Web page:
During planning, it is important for the team to do three things:
- To agree on the result with interested parties.
- Make a project plan.
- Make a communication plan.
Agree on the result
At this step, it is important to understand what the alpha version of the product will be. In our case, the alpha version is the version of the program that is obtained at the end of the third stage – development, which we will talk about in more detail below. The alpha version may not include all the requirements that Customers have formulated in the concept, but only a subset. Why?
The fact is that the concept includes many “wishlist” Customers. Some of them have not been tested in practice, and may not be useful in reality. And, conversely, it may be necessary to implement something else that Customers did not think about when they wrote the concept.
Therefore, we try to make sure that Customers start using our program as soon as possible. Even if not in working mode, but at least in test mode. Only real use experience can show which requirements are important and which are insignificant.
To achieve this goal, we are trying to understand what the minimum working version should include. And of all the requirements — in agreement with Customers — we choose only those without the implementation of which it is really impossible to do.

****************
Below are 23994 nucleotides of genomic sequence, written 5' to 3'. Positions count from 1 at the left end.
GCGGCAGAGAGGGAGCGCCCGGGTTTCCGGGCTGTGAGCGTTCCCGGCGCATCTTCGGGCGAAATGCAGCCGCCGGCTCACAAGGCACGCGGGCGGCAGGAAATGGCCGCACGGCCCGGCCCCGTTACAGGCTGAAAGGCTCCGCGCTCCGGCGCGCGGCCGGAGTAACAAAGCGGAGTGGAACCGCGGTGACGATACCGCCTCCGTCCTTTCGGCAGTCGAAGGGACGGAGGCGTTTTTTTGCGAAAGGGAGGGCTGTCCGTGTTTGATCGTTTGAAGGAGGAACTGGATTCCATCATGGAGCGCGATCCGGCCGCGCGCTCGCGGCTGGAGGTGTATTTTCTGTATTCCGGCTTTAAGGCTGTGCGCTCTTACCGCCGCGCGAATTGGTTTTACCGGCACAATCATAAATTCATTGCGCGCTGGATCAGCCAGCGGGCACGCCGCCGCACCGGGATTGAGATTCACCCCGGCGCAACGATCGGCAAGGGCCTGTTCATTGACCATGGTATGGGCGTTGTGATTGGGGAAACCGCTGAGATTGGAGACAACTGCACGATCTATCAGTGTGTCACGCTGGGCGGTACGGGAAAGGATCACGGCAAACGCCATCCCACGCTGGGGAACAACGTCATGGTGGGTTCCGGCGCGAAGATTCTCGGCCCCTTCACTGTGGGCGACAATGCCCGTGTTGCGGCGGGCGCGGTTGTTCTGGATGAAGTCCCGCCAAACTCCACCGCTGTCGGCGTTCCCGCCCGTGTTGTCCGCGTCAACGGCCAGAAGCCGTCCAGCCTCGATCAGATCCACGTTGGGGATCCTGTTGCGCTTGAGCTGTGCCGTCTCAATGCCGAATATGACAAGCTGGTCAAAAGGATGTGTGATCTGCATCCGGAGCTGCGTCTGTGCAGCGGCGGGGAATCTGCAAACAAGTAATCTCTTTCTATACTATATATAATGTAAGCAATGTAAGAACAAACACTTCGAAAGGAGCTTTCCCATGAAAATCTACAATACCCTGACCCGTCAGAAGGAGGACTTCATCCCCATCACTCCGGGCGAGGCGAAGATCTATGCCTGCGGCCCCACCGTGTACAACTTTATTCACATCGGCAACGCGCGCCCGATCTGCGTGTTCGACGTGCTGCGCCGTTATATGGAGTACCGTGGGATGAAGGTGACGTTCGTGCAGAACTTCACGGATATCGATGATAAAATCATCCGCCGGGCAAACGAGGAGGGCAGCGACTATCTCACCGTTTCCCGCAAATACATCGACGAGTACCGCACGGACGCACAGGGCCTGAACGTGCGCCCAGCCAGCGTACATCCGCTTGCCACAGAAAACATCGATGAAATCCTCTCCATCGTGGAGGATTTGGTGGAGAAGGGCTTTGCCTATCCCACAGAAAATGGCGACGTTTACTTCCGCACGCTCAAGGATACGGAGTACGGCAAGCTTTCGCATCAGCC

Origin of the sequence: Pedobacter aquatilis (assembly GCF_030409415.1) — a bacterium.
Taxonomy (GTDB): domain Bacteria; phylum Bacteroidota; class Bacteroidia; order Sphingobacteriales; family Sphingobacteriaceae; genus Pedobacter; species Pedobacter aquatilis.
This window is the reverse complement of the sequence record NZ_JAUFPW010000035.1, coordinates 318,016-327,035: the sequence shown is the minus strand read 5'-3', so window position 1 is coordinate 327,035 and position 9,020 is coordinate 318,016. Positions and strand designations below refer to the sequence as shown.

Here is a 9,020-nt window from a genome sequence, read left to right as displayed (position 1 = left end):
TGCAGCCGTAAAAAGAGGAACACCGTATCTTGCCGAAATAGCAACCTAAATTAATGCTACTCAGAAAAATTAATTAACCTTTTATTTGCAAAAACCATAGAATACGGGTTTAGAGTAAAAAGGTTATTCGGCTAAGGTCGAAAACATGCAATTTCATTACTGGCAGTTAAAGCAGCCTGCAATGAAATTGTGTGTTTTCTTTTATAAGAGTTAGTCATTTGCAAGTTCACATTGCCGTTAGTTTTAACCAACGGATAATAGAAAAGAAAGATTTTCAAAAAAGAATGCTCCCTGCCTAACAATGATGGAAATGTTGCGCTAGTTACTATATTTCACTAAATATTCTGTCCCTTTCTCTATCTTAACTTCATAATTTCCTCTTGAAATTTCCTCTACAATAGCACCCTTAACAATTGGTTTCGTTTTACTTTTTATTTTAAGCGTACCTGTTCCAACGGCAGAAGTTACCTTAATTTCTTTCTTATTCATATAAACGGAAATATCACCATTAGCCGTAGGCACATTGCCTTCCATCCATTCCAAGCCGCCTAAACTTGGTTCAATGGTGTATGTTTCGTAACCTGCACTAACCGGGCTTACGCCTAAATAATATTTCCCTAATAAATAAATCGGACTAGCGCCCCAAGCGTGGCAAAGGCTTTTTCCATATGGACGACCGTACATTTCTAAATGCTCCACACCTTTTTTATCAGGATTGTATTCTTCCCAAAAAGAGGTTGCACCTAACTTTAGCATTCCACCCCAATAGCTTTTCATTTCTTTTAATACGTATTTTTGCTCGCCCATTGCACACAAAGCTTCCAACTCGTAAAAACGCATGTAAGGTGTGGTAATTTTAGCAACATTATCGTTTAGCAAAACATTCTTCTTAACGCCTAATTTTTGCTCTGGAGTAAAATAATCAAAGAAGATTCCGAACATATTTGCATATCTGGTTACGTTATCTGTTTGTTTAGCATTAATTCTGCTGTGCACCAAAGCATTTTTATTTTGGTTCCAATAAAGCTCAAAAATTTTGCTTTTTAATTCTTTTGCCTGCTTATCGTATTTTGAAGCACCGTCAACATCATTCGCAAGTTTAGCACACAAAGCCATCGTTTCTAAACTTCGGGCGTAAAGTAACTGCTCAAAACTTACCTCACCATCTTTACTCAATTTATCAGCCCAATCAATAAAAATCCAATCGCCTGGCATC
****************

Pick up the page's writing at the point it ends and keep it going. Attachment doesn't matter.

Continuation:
The minimum working version is the alpha version. The development phase ends at its release.
Our own Genome editor allows 3D animators to visually program a character
After our Customers start using our program, bugs and various roughnesses are revealed. In addition, there is also the experience of using it first in test, and then in “combat” conditions. This experience allows us to evaluate the remaining requirements: which of them are important and which are insignificant.
We eliminate roughness, implement overestimated requirements and fix bugs at the maintenance stage.
Step 2.2. Make a project plan
To make a project plan, you need:
Make an assessment of the project
Evaluate available resources
Step 2.2.1. Make an assessment of the project
In my opinion, there are two types of project evaluation:
The preliminary assessment is rather rough. It uses simplified decomposition, but for this reason does not require too much time.
A detailed assessment is more accurate. But in order to get it, it is necessary to design and make a decomposition of the works.
To save time, we make a rough assessment of the project. However, even when using “rough models”, you can get an accurate result. How do we achieve this? To evaluate the project, instead of one model, we use three:
The functional model represents the program being developed in the form of a set of useful functions. It reflects the user’s point of view.
The component model represents the application as a set of modules. It reflects the engineer’s view.